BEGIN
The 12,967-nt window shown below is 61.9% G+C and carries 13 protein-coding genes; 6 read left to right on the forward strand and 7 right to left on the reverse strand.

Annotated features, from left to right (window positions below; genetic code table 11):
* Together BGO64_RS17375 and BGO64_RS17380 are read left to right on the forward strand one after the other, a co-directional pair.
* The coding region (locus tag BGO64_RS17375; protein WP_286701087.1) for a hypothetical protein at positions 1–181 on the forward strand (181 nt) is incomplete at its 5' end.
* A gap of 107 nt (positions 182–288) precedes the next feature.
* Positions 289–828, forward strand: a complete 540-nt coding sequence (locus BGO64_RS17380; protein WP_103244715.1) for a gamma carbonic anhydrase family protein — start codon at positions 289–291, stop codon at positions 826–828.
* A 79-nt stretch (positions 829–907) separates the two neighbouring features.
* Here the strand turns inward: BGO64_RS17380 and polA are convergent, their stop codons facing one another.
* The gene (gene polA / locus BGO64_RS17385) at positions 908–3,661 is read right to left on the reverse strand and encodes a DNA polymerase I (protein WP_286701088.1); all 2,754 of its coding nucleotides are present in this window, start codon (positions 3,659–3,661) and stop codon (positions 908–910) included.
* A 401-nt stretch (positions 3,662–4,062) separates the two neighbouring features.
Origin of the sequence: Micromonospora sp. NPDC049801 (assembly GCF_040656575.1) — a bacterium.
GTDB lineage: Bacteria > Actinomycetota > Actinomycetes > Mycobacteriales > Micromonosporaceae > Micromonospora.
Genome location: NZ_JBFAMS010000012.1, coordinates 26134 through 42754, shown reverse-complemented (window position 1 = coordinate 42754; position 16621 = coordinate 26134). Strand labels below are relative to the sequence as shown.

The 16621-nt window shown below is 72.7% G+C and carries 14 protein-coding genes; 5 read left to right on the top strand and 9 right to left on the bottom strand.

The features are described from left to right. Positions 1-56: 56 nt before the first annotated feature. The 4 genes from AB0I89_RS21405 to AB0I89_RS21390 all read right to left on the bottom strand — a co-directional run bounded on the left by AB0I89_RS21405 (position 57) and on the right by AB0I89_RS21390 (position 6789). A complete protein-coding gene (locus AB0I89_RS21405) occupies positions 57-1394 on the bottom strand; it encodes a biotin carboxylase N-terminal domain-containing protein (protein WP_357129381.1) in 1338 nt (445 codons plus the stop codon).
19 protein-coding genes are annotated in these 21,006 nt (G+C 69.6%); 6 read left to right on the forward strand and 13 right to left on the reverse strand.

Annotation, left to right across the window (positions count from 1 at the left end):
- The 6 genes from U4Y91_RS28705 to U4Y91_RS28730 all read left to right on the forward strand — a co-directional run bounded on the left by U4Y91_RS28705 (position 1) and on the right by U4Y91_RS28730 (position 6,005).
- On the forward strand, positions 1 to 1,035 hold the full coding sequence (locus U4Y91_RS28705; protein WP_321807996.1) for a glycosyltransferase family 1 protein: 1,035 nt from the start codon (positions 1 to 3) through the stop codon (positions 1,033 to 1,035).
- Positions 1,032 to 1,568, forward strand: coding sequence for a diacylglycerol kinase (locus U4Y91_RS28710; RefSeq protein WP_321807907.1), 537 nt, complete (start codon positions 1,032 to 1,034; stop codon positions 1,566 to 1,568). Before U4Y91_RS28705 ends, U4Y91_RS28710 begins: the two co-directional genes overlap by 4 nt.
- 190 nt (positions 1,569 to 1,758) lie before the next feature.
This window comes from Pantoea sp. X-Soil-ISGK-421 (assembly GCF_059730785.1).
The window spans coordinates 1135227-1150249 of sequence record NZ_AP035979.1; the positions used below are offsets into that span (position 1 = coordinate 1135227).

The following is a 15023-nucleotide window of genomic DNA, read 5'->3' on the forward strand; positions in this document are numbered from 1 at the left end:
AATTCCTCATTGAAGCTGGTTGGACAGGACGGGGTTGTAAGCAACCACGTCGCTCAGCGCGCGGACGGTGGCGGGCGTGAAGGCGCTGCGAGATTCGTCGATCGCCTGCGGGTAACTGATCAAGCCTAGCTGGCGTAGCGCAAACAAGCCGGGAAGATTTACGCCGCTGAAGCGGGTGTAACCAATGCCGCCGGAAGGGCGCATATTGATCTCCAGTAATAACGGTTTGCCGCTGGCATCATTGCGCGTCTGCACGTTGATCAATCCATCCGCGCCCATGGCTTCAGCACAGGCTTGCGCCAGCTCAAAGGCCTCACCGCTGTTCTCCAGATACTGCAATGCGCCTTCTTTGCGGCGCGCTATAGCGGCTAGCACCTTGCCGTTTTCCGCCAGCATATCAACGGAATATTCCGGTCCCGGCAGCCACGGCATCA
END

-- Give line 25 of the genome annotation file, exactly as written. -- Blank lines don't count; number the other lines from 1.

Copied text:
AATTCCTCATTGAAGCTGGTTGGACAGGACGGGGTTGTAAGCAACCACGTCGCTCAGCGCGCGGACGGTGGCGGGCGTGAAGGCGCTGCGAGATTCGTCGATCGCCTGCGGGTAACTGATCAAGCCTAGCTGGCGTAGCGCAAACAAGCCGGGAAGATTTACGCCGCTGAAGCGGGTGTAACCAATGCCGCCGGAAGGGCGCATATTGATCTCCAGTAATAACGGTTTGCCGCTGGCATCATTGCGCGTCTGCACGTTGATCAATCCATCCGCGCCCATGGCTTCAGCACAGGCTTGCGCCAGCTCAAAGGCCTCACCGCTGTTCTCCAGATACTGCAATGCGCCTTCTTTGCGGCGCGCTATAGCGGCTAGCACCTTGCCGTTTTCCGCCAGCATATCAACGGAATATTCCGGTCCCGGCAGCCACGGCATCA